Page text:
antecedent stimulus from another” (Mayer, et al., 2019, p.353). Though Jon has developed

this seemingly advanced skill, he has not generalized this skill to matching visual stimuli to

similar corresponding visual stimuli in the natural environment. This indicates that the

implementation of a level 1, matching-to-sample, discrete trial procedure is an appropriate

next step in learning and overall skill development for Jon.


Transition in Table work transition ticket, token board/tokens, reinforcer bin, timer

Beginning iPad, token board/tokens


Middle Target picture cards, comparison shape stimuli, token board/tokens

End Token board/tokens, reinforcer bin, timer

Transition out Circle time transition ticket, token board/tokens

Location and Environmental Arrangement

Location Special day class preschool classroom

People 1:1 adult to student ratio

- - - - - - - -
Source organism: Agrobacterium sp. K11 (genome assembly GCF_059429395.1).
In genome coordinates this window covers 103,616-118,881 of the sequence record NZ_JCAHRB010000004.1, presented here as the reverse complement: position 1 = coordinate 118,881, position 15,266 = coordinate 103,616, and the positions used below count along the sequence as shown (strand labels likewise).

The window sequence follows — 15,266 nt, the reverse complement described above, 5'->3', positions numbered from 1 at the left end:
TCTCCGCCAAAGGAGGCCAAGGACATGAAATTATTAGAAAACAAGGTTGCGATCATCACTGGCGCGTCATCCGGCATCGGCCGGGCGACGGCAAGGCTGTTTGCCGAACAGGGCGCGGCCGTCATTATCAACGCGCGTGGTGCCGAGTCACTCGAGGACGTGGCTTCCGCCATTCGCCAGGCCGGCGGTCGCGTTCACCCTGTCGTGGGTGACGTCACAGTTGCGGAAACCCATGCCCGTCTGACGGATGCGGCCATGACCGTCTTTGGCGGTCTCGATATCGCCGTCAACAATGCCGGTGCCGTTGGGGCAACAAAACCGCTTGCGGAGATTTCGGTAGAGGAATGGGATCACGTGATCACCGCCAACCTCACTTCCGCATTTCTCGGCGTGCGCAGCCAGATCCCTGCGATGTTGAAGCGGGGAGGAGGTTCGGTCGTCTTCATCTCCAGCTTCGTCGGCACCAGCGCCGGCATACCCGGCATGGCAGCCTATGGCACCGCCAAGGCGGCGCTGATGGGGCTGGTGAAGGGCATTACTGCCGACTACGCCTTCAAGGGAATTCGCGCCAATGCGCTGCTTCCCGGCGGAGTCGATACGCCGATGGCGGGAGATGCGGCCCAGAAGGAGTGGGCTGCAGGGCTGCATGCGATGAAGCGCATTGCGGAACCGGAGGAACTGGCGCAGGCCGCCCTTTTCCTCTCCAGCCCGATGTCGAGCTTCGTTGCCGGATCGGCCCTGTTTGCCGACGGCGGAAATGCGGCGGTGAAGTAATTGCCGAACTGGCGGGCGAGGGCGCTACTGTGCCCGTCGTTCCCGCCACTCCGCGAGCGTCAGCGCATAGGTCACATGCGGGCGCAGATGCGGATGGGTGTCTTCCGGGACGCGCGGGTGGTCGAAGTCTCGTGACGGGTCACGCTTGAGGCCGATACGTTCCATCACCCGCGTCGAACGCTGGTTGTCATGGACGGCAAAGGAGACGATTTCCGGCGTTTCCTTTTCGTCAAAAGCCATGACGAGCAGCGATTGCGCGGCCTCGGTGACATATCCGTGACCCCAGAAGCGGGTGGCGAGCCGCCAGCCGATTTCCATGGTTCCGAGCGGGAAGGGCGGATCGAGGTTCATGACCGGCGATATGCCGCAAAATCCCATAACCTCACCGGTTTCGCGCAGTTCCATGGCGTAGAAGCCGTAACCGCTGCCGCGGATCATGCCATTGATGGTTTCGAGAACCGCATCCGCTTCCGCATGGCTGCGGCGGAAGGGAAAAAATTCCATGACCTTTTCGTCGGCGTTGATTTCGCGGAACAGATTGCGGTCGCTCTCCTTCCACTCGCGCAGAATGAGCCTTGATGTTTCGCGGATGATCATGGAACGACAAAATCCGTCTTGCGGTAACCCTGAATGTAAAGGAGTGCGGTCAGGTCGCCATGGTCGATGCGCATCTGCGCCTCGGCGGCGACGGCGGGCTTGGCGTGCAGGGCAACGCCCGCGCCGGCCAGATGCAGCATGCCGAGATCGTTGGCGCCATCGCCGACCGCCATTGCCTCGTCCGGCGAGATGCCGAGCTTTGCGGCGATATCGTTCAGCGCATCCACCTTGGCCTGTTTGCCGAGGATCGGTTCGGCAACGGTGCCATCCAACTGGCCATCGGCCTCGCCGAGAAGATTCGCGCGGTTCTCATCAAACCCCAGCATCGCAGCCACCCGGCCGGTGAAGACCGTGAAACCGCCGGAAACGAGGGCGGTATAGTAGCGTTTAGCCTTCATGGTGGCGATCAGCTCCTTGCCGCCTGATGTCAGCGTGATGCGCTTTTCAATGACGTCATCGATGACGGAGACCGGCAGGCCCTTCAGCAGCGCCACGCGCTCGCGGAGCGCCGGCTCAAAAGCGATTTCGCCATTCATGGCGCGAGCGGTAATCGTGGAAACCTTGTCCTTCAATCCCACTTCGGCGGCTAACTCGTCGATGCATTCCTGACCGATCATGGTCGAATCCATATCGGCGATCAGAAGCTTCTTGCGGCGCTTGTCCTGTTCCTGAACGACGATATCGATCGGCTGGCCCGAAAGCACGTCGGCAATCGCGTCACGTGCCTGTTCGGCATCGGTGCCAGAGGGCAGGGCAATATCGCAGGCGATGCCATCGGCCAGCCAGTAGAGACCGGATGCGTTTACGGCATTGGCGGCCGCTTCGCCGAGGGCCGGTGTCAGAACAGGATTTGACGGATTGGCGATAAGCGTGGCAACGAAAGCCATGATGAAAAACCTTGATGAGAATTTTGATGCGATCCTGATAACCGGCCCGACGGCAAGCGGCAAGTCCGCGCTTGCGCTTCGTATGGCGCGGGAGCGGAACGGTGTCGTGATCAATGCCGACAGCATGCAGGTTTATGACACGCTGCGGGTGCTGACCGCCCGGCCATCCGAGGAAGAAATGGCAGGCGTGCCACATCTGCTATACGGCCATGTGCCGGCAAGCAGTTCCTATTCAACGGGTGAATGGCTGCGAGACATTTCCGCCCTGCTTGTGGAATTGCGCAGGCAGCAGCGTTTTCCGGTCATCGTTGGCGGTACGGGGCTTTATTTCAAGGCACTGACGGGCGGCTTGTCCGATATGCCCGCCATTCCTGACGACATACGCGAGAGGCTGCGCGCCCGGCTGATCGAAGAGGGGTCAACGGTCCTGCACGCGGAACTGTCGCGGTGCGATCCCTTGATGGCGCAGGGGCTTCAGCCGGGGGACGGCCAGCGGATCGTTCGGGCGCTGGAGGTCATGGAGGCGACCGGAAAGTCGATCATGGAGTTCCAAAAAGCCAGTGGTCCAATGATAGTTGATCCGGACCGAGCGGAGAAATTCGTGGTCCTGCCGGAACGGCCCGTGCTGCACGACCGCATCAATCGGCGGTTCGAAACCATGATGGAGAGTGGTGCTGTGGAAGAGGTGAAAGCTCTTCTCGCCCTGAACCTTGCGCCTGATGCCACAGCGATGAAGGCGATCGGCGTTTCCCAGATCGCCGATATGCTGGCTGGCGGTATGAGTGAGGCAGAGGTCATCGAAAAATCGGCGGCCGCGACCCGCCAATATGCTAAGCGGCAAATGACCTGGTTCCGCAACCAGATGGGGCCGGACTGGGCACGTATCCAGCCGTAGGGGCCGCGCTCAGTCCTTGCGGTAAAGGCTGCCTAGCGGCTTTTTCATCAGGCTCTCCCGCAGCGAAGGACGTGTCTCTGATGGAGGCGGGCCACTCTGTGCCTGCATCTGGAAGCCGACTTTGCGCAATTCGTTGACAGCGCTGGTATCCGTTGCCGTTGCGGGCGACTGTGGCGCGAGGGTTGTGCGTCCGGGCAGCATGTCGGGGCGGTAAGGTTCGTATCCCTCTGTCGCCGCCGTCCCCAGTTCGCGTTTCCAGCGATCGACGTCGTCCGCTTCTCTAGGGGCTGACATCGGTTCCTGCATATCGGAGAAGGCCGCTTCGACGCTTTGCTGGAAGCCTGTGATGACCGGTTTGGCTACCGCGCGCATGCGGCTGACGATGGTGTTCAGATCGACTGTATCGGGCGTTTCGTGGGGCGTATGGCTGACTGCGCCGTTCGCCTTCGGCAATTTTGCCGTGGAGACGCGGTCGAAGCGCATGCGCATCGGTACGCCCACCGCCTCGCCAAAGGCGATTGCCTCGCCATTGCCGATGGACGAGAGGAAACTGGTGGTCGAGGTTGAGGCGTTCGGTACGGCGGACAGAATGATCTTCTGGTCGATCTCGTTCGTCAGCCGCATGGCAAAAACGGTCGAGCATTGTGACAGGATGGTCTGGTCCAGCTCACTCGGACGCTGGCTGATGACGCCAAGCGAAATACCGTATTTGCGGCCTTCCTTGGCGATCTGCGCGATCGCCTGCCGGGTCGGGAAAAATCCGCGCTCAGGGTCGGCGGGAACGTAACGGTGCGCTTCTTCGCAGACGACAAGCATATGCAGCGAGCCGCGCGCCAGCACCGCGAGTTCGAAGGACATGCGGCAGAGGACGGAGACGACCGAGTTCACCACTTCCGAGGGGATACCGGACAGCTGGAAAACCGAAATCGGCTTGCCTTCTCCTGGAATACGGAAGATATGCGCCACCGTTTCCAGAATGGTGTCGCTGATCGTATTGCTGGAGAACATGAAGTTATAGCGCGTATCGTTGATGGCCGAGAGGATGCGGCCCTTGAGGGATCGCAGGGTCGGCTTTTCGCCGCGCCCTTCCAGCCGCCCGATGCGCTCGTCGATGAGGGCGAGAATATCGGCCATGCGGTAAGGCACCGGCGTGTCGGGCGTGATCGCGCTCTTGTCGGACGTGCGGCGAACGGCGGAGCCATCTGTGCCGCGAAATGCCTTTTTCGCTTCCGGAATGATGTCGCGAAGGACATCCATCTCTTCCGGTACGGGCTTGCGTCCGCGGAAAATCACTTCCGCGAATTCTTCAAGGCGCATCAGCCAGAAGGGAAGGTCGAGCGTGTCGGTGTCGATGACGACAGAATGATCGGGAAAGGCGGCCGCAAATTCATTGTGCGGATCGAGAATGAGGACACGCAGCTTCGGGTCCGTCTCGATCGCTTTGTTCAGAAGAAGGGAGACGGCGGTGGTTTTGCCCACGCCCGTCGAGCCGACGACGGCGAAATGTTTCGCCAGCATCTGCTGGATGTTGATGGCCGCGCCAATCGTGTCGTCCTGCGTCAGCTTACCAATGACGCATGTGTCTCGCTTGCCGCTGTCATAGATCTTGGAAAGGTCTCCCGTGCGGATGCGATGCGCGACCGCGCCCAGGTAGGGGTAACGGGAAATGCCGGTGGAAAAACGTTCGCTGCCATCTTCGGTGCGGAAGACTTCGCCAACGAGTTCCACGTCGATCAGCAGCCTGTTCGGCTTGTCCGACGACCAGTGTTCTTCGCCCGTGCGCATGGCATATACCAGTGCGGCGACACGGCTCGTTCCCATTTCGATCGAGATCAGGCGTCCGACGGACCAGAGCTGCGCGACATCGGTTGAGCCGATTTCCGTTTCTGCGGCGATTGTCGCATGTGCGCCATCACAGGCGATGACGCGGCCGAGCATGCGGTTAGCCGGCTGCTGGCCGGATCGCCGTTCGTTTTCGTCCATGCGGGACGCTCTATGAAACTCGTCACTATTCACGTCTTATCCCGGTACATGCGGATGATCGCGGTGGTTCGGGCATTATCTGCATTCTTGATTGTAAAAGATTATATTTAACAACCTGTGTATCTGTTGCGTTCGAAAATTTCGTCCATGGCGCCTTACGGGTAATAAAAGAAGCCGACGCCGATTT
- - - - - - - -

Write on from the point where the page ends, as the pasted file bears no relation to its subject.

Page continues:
Furniture Table and two chairs

Materials -Shape picture cards* -Comparison shape stimuli

-Reinforcer Bin -Timer

-Token Board and tokens -iPad for ‘Pete the Cat’ video

*See Appendix A for images of materials Shape Targets: Circle, Square, Triangle, Oval, Rectangle


Transition into the lesson: A one minute warning is given, “You have one more minute of play time

and then we’re going to come to the table.” After one minute, a transition ticket for ‘table work’ is given to Jon.

Beginning: How do you introduce

the lesson once the student /client has transitioned in?

1. “Great job coming to the table! We’re going to learn about shapes with Pete the Cat!”

2. iPad (reinforcing item) is presented on the table to listen to/watch: ‘Learn about Shapes with Pete the Cat!’

3. Instructor responds to video prompts by modeling how to tact basic shapes. No demands are placed on Jon to respond to video prompts.

4. “We’re all done with ‘Pete the Cat’” iPad is removed and placed under the teacher’s chair. Token board and reinforcer bin are presented.


Middle: Script cues and expected

responses. Add corrections for

unexpected responses

Trial 1 (Errorless): 1. “Next, let’s practice matching objects”

a. 1 picture stimuli (triangle) is placed on the table in front of Jon

b. Instructor hands Jon the corresponding picture stimuli (triangle) while simultaneously giving the Sd: “match”